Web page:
A practitioner's tool for assessing glide crack activity

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Glide cracks can result in full-depth glide avalanche release. Avalanches from glide cracks are notoriously difficult to forecast, but are a reoccurring problem in a number of different avalanche forecasting programs across a range of snow climates. Despite this, there is no consensus for how to best manage, mitigate, or even observe glide cracks and the potential resultant avalanche activity. It is thought that an increase in the rate of snow gliding occurs prior to full-depth avalanche activity, so frequent measuring of glide crack movement provides an index of instability. Therefore, a comprehensive avalanche program with glide crack avalanche activity, should at the least, undertake some form of direct monitoring of glide crack movement. In this paper we present a simple, cheap and repeatable method to track glide crack activity using a series of stakes, reflectors and a laser rangefinder (LaserTech TruPulse360B) linked to a GPS (Trimble Geo XH). We tested the methodology in April 2010, on a glide crack above the Going to the Sun Road in Glacier National Park, Montana, USA. This study suggests a new method to better track the development and movement of glide cracks. It is hoped that by introducing a workable method to easily record glide crack movement, avalanche forecasters will improve their understanding of when, or if, avalanche activity will ensue. Our initial results suggest that these new observations, when combined with local micrometeorological data will result in improved process understanding and forecasting of these phenomena.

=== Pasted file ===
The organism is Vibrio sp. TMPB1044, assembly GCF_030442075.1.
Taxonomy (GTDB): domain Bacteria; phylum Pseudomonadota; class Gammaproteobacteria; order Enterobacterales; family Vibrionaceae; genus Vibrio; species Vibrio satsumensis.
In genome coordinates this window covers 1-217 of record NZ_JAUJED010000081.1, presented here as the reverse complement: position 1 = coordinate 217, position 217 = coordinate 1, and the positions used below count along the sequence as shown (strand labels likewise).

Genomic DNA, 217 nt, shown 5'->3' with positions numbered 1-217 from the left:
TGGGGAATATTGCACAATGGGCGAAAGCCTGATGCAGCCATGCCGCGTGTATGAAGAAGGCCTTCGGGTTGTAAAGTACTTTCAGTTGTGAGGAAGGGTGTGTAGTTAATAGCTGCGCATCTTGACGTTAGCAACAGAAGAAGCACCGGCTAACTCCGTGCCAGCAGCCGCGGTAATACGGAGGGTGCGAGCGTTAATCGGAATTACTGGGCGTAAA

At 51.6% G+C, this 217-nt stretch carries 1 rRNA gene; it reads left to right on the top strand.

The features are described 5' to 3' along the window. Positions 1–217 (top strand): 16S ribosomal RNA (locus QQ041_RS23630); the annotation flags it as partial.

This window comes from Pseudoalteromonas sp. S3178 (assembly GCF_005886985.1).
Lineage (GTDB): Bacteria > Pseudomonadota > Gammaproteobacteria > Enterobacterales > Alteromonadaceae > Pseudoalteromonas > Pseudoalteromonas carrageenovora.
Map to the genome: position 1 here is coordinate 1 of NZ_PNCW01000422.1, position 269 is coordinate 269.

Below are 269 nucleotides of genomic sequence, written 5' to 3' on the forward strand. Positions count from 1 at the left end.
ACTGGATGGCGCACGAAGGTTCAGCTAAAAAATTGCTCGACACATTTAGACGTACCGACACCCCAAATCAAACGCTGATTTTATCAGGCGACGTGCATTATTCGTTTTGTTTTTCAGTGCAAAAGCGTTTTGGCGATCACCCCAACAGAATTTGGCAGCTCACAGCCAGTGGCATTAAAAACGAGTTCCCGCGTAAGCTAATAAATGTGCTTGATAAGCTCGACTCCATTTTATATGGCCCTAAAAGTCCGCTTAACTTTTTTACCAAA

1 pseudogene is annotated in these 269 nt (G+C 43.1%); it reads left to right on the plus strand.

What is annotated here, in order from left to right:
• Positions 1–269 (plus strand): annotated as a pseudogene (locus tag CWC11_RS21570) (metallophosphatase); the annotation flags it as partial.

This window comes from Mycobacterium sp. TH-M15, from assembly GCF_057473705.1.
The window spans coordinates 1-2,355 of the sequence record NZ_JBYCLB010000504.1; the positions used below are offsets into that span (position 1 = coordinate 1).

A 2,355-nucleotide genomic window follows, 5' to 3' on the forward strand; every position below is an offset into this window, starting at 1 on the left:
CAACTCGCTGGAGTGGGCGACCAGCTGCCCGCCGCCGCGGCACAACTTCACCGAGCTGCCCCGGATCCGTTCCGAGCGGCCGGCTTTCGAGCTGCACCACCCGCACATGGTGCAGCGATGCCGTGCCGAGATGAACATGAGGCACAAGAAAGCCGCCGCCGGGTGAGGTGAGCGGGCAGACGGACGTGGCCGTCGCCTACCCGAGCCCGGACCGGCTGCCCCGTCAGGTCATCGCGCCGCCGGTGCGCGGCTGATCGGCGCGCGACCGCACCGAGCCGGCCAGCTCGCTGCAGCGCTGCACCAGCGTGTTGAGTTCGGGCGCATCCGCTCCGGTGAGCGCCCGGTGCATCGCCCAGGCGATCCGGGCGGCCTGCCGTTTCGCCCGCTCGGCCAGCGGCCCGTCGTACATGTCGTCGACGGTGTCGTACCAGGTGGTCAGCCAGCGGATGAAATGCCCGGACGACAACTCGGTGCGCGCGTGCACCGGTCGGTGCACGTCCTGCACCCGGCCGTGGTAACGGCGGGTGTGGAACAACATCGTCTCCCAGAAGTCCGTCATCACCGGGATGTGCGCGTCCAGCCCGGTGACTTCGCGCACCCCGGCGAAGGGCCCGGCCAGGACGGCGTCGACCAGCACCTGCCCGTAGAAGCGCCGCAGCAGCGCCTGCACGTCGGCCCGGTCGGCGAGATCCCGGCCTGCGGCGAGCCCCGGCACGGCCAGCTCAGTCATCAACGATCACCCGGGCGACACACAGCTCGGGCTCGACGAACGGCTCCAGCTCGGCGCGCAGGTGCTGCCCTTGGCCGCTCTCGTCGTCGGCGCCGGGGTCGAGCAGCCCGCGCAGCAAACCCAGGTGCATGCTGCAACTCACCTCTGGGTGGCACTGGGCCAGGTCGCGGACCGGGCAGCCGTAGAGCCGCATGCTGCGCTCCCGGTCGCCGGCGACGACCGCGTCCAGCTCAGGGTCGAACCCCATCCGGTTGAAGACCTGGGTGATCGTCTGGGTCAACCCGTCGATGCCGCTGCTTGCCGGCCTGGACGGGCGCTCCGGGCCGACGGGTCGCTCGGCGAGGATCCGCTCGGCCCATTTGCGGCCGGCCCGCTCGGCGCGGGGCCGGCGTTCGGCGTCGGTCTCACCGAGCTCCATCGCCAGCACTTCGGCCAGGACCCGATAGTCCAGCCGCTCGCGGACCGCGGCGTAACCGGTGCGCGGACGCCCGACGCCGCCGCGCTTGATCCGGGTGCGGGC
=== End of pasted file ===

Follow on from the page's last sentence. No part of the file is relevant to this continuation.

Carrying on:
Publication type Conference Paper
Publication Subtype Conference Paper
Title A practitioner's tool for assessing glide crack activity
Year Published 2010
Language English
Publisher International Snow Science Workshop
Contributing office(s) Northern Rocky Mountain Science Center
Description 2 p.
Larger Work Type Book
Larger Work Subtype Conference publication
Larger Work Title Proceedings, 2010 International Snow Science Workshop
First page 395
Last page 396
Conference Title 2010 International Snow Science Workshop
Conference Location Squaw Valley, CA
Conference Date October 17-22, 2010
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